Examining the ongoing challenges of delivering high-quality, value-added ERP services in Higher Education.


Friday, September 14, 2012

The Complicated Skillset for Modern BI

The requisite skills for success in Enterprise IT are constantly evolving. But whereas once upon a time this evolution might have followed linear / predictable paths with a sub-discipline (programmers: COBOL to Java; DBAs: VSAM to RDBMS; App Developer: Oracle Forms to OAF) today we confront increasing ambiguity around the very definition of the world "developer" and an ever-more-porous membrane between sub-specializations under the broad IT umbrella. To make things even more complex, modern technology -- my focus here is on Business Intelligence, but the case extends to other business applications -- blurs the line between end users and analysts, plopping robust features previously hidden behind the curtain right at the user's fingertips.

This shift in paradigm is demonstrated below:

Figure 1: The legacy model, with clearly delineated roles and responsibilities, skills, and knowledge, with articulated hand-off moments between groups

Figure 2: A blurry model with overlapping responsibilities, requiring more extensive cross-training and relinquishment of control by certain groups; as application customization has moved from code to configuration we have been forced to confront this model.

Figure 3: The my shop faces in deploying Oracle Business Intelligence (OBIEE) (but hardly unique to that vendor or that platform). Here, technical developers, functional (quasi-IT) analysts, and business users are almost indistinguishable.

There are clear advantages to the third paradigm: it broadens the base of potential report "authors" (perhaps a better word than "developer") and eliminates the necessity for middle-men and low-value-added hand-offs. I have argued that it ought to off-load certain changes to the business users so that IT staff can focus on harder stuff. 

However, when I rolled up my sleeves and put my own hands on the technology (OBIEE) even I was somewhat shocked by the dizzying array of skills required to implement solutions:
  • Domain Expertise
  • Business Analysis / Requirements Definition
  • Quality Assurance
  • Data Modeling
  • SQL (and not just basic SQL, either...)
  • Web Development (HTML, JavaScript)
  • User Experience (UX)

This is a lot to ask for in one person. On the one hand, your typical technical developer does not have deep domain expertise and may be accustomed to receiving explicit instructions rather than working with end users to define the requirements; on the other hand your crack functional analyst may be able to execute drag-and-drop reporting but balk at writing CASE...WHEN statements. And only a very select few will come to the table with robust usability and graphic design talents.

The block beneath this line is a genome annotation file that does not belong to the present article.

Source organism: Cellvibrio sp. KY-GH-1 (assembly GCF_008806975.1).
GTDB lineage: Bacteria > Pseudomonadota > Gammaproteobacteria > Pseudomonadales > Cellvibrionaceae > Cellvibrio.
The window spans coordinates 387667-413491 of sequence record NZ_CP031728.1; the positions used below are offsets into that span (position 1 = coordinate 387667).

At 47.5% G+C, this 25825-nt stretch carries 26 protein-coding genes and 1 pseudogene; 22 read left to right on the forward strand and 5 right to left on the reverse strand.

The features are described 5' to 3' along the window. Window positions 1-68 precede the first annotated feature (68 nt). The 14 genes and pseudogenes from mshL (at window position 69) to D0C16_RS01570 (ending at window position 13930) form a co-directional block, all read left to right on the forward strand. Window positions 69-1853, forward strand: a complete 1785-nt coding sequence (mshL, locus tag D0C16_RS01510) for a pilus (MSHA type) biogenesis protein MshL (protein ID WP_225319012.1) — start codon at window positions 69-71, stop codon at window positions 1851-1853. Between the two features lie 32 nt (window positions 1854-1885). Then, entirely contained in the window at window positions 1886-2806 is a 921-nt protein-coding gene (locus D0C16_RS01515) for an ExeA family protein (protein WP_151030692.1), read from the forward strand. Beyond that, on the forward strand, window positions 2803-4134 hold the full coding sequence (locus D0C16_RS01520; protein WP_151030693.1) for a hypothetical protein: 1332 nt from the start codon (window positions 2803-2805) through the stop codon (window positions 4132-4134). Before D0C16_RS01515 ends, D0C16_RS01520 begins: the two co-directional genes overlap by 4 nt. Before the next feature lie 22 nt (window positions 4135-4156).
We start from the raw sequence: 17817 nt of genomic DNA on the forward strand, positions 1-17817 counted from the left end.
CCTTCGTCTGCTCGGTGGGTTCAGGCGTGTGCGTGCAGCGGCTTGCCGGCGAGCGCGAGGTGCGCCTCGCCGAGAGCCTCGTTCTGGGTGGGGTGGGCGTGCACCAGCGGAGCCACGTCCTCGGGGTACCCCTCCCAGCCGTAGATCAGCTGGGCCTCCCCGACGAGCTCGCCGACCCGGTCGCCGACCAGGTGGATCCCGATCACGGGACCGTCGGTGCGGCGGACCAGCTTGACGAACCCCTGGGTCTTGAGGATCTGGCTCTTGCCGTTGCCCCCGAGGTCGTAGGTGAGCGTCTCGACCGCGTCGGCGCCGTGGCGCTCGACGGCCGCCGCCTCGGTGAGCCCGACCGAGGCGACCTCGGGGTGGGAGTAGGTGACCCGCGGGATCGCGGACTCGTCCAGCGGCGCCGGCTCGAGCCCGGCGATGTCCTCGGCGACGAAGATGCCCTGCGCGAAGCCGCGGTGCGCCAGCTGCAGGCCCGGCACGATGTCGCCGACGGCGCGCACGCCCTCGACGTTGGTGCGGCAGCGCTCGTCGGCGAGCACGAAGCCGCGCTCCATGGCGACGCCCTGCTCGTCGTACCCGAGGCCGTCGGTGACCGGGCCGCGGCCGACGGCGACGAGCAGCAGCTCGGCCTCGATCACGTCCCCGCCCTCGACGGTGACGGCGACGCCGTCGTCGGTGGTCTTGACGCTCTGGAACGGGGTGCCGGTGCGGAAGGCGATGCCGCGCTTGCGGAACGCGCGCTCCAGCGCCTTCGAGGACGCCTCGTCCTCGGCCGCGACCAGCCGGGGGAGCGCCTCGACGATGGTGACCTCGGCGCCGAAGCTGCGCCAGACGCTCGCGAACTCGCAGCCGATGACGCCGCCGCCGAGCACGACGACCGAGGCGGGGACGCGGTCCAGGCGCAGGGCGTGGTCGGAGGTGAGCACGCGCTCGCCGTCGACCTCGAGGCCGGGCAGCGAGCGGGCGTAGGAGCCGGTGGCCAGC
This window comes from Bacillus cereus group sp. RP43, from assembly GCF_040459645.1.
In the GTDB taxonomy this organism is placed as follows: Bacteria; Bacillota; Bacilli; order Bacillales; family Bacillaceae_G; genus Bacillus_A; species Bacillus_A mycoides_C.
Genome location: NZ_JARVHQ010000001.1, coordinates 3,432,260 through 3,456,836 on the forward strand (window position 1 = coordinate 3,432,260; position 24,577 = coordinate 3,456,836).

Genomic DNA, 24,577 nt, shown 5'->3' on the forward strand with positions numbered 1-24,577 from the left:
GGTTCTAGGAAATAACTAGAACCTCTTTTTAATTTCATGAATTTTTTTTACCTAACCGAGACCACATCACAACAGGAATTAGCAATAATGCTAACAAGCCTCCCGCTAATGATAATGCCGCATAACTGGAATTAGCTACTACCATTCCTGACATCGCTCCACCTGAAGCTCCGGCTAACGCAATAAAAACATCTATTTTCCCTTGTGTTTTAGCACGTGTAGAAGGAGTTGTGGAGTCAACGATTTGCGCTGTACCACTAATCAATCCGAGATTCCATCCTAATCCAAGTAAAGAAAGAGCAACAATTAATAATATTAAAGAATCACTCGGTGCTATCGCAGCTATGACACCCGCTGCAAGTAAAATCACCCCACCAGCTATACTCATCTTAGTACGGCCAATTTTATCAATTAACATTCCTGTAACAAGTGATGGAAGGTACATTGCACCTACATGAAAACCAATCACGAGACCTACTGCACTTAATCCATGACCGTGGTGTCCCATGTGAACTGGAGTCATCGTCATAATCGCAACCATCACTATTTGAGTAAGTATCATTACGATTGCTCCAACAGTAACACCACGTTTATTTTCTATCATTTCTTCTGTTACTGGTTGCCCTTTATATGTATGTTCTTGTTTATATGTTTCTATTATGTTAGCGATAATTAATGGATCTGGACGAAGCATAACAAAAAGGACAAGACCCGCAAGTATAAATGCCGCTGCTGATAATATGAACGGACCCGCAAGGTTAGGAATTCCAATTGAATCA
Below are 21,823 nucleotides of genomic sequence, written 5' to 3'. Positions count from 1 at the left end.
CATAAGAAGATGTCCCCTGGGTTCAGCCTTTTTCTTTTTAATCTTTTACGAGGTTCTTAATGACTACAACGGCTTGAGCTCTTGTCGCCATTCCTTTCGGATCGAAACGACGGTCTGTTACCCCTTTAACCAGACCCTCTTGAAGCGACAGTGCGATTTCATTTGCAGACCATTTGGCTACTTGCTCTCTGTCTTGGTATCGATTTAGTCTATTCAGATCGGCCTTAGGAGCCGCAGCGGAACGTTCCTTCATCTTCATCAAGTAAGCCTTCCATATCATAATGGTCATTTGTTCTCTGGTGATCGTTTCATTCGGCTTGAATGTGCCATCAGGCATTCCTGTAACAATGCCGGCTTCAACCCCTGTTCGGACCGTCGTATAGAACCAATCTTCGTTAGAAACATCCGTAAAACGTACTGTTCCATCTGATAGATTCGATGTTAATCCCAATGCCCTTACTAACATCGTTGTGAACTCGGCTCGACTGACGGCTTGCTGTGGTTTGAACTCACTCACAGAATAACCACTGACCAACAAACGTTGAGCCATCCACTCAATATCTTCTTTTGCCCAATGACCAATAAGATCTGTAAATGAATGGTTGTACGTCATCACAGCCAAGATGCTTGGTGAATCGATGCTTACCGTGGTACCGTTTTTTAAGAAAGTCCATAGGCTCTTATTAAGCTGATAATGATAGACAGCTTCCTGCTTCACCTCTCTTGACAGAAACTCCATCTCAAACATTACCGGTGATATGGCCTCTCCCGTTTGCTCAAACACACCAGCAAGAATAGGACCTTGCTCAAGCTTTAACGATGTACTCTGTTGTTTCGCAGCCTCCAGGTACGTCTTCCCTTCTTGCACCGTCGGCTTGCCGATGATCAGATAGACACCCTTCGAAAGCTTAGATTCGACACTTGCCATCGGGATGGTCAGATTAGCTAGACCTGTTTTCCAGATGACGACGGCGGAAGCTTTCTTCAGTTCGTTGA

When you click "New > Dashboard" in OBIEE, this is what greets you:



To fill this void requires asking and answering "web developer" questions. How much information should appear here? With what density? How will it scale based on individual screen resolution? User device form factors: the 19-inch desktop monitor vs. the 15-inch laptop vs. the tablet vs. the iPhone? And then there is the issue of navigation. Where will users click? What will the expect to happen when they do? What additional information belongs on the page? Look at all those options -- links and images, embedded content, text (don't be deceived -- this really should say "HTML" and/or "JavaScript"), or actual report artifacts?

As G.I. Joe taught me many years ago, "knowing is half the battle." My group has started to pay more attention to user experience sessions at conferences and resources such as Oracle's Usable Apps and Patterns pages. I launched a style guide on our Confluence portal: fonts, font sizes, alignment, color palette, text styles, icons and images... This is not the way we think! But this is our world.

We are also trying to define criteria to route emerging requests for reports to the right type of "author" -- if advanced visualization is going to be required, let's get that over to the IT team; if the change requires XSLT, hand it to the functional IT analyst; if the changes can be accomplished through the GUI, let the business user run with it. We are brainstorming a checklist and I hope to post something later this fall. We have also started to build a library of best practices and samples; this will expand rapidly as we deploy the application!

Our journey is just beginning... I would love to learn how others tackle this challenge and will be on the lookout for sessions during my upcoming conference junket!

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1 Comments:

At February 5, 2013 at 9:21 PM, Blogger Chris_Ian-Banz said...

Taking full advantage of technology, together with faster and open minded life, all make human society more comfortable, greater, more developed and more equitable.

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